• The discovery comes from SOFIA, the world’s largest airborne observatory
  • SOFIA is an 80-20 joint venture between NASA and German Aerospace Center
  • SOFIA flies at an altitude of between 39,000 to 45,000 feet

The National Aeronautics and Space Administration, or NASA, said it will make an “exciting new discovery” about the Moon on Monday at noon.

The discovery comes from the Stratospheric Observatory for Infrared Astronomy, or SOFIA, the world’s largest airborne observatory.

The space agency noted the new discovery will contribute to NASA’s “efforts to learn about the Moon in support of deep space exploration.” Under the “Artemis” program, NASA will send the first woman and next man to the lunar surface in 2024 and ultimately send humans to explore Mars in the early 2030s.

Dr. Adrienne Dove, an assistant professor of physics at the University of Central Florida, told International Business Times that, while she has no insider information on what NASA will announce, she guesses that based on who will be at the press conference on Monday that it may have something to do with a detection of water on the Moon.

“One of the speakers listed for the presser has previously published a paper about [infrared] water detection using the [infrared telescope facility] in Hawaii,” she noted.

SOFIA, an 80-20 joint venture between NASA and German Aerospace Center, is essentially a modified 747 aircraft with a 9-foot telescope that observes objects in the solar system. SOFIA flies at an altitude of between 39,000 to 45,000 feet. At that height, SOFIA examines celestial objects in infrared light which cannot be seen from the earth’s surface. noted that SOFIA has previously detected the existence of oxygen in the Martian atmosphere as well as the first sighting of a formation of a molecule in space.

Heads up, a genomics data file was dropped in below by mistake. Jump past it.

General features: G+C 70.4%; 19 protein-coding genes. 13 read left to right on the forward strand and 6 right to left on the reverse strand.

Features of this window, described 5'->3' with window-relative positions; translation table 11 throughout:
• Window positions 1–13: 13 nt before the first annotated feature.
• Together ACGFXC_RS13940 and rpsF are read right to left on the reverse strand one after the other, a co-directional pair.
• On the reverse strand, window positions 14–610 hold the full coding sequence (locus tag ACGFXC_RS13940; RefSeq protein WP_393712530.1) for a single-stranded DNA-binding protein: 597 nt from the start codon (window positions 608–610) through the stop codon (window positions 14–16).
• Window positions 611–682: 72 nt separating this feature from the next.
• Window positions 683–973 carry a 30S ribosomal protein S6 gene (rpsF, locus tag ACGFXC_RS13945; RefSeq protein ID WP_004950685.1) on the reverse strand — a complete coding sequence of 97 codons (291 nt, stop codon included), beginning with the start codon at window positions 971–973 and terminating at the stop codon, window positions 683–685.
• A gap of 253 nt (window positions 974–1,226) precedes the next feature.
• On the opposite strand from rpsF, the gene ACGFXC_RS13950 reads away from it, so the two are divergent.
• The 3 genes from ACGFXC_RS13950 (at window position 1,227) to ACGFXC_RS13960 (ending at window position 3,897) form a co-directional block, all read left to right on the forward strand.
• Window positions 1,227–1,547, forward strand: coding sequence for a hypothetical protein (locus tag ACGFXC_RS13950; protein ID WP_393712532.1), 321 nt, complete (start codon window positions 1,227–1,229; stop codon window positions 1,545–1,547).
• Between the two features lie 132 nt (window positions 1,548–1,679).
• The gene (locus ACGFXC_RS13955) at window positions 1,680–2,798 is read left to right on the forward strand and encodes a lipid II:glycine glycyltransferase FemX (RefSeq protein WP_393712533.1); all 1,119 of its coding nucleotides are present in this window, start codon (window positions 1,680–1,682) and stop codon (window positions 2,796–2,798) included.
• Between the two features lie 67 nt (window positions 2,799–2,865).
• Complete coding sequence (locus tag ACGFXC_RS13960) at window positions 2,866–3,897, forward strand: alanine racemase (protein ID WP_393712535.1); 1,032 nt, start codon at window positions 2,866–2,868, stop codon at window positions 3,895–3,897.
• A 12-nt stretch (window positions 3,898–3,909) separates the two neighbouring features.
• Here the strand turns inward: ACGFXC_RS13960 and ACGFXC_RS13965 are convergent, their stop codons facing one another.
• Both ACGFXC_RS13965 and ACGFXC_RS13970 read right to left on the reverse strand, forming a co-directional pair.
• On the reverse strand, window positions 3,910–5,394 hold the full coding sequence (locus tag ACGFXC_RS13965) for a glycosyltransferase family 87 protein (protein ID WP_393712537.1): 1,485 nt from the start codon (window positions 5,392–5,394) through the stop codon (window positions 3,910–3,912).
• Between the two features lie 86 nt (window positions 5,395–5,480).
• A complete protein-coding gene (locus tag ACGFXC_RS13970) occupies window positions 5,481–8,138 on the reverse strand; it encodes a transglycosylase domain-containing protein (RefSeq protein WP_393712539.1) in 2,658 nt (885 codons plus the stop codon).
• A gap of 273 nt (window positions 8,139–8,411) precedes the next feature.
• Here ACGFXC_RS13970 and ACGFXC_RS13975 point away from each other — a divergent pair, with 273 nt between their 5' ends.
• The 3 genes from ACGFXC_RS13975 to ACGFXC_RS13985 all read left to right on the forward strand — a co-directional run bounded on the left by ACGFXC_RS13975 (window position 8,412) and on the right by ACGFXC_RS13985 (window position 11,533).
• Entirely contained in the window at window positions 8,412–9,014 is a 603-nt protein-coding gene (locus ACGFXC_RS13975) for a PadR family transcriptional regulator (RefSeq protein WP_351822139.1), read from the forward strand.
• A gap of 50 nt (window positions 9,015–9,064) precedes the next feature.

Meghan Bartels of noted that since SOFIA flies like an airplane – albeit at extremely high altitudes – “it's easy to take observations of a specific patch of sky during each of the observatory's 10-hour flights.”

SOFIA was grounded in March due to the COVID-19 pandemic and restarted only in mid-August. SOFIA is also not entirely popular in Washington – over the past ten years, the budget of the president called for the observatory’s cessation, but Congress always reinstated its funding.

However, as with the International Space Station, some have questioned SOFIA’s scientific value – given its annual $80 million-plus price tag. reported that in its first five years of operations (from 2014 to 2018) the observatory produced an average of only 21 scientific papers per year –a low figure for advanced telescopes.

“SOFIA has not lived up to its potential,” said Paul Hertz, head of NASA’s astrophysics division in Washington.

In February, President Donald Trump’s administration proposed shutting down SOFIA.

"The science productivity for this telescope falls short of that expected for a large mission with annual operating costs exceeding $80 million," NASA itself wrote. "SOFIA's annual operations budget of more than $80 million is the second most expensive in the [NASA] Astrophysics program [behind the Hubble Space Telescope], yet the mission has not delivered high quality data products or science on par with other large science missions."

Dr. Dove in Florida said she thinks SOFIA is a “valuable resource and can enable some really unique observations.”

“There’s a lot of interest in where water might be on the lunar surface, in what concentrations, and in what types, so if this [new discovery] provides an additional set of data… it will be interesting,” she added.